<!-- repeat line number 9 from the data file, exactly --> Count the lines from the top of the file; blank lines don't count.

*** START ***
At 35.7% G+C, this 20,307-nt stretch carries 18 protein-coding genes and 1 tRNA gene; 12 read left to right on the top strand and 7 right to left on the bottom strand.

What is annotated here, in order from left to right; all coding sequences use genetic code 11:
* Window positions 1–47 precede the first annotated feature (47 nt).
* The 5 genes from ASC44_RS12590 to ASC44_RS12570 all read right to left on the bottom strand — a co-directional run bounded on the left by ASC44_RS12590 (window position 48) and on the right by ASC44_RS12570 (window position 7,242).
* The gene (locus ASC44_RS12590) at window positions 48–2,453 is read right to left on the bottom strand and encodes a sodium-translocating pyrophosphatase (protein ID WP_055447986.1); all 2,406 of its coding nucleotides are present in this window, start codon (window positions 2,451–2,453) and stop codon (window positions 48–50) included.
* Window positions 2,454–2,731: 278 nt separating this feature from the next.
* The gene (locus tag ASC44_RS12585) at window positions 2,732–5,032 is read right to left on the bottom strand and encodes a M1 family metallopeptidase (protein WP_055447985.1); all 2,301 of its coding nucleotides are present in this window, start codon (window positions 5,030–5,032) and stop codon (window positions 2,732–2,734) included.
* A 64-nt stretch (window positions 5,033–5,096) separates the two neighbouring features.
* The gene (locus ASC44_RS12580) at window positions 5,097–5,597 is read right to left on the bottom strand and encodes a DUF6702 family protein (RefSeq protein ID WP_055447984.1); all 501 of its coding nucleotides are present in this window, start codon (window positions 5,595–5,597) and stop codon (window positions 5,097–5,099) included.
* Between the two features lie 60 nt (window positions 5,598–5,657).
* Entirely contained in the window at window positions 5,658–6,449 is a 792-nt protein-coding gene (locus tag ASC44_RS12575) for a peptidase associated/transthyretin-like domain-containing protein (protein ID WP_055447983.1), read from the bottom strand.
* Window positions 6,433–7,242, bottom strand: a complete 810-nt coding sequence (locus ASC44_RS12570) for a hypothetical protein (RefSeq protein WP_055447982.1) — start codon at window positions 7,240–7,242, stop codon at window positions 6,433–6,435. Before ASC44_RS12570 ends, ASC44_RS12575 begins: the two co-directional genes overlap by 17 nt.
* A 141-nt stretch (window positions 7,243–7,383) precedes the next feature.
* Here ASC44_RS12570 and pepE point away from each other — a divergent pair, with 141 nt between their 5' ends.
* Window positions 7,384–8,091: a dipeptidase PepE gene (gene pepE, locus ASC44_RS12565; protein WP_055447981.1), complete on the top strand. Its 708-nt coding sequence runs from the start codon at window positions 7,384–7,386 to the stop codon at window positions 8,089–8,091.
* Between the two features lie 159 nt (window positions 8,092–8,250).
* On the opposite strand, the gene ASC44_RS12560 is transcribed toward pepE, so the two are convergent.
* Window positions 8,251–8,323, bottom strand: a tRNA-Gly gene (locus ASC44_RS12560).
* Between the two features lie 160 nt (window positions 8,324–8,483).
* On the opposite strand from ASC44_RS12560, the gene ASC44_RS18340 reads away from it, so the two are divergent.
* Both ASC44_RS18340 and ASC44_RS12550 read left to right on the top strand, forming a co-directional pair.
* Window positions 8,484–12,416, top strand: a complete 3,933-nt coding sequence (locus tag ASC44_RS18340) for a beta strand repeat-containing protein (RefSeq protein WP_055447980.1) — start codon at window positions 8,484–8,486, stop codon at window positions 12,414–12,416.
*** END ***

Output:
* The gene (locus ASC44_RS12580) at window positions 5,097–5,597 is read right to left on the bottom strand and encodes a DUF6702 family protein (RefSeq protein ID WP_055447984.1); all 501 of its coding nucleotides are present in this window, start codon (window positions 5,595–5,597) and stop codon (window positions 5,097–5,099) included.